The advice on these pages may not be relevant or accurate to any particular individual or organization, and should not be considered a substitute for consulting with an attorney.
Legalities of Lobbying for Land Trusts
As more land trusts get involved with advocacy, questions arise concerning what is legal or not under IRS regulations for non-profit organizations. It is important to note that it is perfectly legal for such groups to lobby; they just have to restrict the amount of it they do. This paper can get you started on the topic and the following websites can give you more information, though it’s important to check with an attorney about your particular situation.
- Legalities of Lobbying for Land Trusts, by CLCC
- Worry-Free Lobbying for Nonprofits (2003), by the Alliance for Justice
- The Non-Profit Lobbying Guide (1999), by Bob Smucker
- IRS Guide to Lobbying and Political Activities (2003)
State Laws Affecting Land Trusts
State Tax Credits
While Connecticut laws do not provide a conservation tax credit or exemption for individual tax filers as federal law does, the state does provide significant incentives to corporations that donate land, or sell it for below market value, for conservation.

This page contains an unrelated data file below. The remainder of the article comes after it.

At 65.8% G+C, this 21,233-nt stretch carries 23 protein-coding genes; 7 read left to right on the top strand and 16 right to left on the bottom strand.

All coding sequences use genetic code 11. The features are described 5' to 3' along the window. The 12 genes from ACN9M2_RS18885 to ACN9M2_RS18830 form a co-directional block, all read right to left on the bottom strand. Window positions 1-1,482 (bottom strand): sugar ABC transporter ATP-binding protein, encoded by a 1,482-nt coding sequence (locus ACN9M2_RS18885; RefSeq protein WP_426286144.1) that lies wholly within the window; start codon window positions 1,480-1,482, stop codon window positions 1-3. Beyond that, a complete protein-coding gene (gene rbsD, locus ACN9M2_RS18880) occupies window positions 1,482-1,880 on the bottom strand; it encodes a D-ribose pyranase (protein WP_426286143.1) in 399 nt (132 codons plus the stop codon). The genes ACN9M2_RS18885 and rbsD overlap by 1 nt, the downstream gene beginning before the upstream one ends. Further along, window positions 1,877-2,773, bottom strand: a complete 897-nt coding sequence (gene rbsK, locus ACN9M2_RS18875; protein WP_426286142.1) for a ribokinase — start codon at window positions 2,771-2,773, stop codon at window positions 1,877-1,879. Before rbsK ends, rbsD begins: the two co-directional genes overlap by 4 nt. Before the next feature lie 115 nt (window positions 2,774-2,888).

Connecticut Statutes provide some immunity from liability for people who injure themselves on land trust lands.
The most relevant statues are Sections 52-557 f-j. Again, check with an attorney, but basically, conservation organizations which open their land to the public for recreational purposes, without charging any fee, are immune from liability. You still can incur expenses for getting a case dismissed, so insurance is still important. More information can be found by following the two Land Trust Alliance links below:
Courts have interpreted the law differently for municipalities, particularly on “improved” recreational properties, including those with swimming pools, tennis courts, or other constructed facilities.
Public Act 490 Current Use Property Tax Assessments
Connecticut law allows much farmland, open space, or forest land to be assessed for local property tax purposes, according to its current use rather than its potential use for development. This provides a critical reduction in tax rates for many landowners, who would otherwise have to sell their land for development.
Consult with these websites for more information:
Violations of or Encroachments on Preserved Land
In a recent legislative session, the CLCC worked with the Connecticut Council on Environmental Quality to significantly strengthen potential penalties against those who illegally cut trees on or otherwise damage preserved land. Previously, the laws which dated from the 1700’s, required penalties to be based on the timber value of the land, which with certain species, would have amounted to very little, even with 150-year-old trees with high conservation value. Under the recent law, penalties can be assessed up to five times the cost of replacing the cut trees or repairing other damage.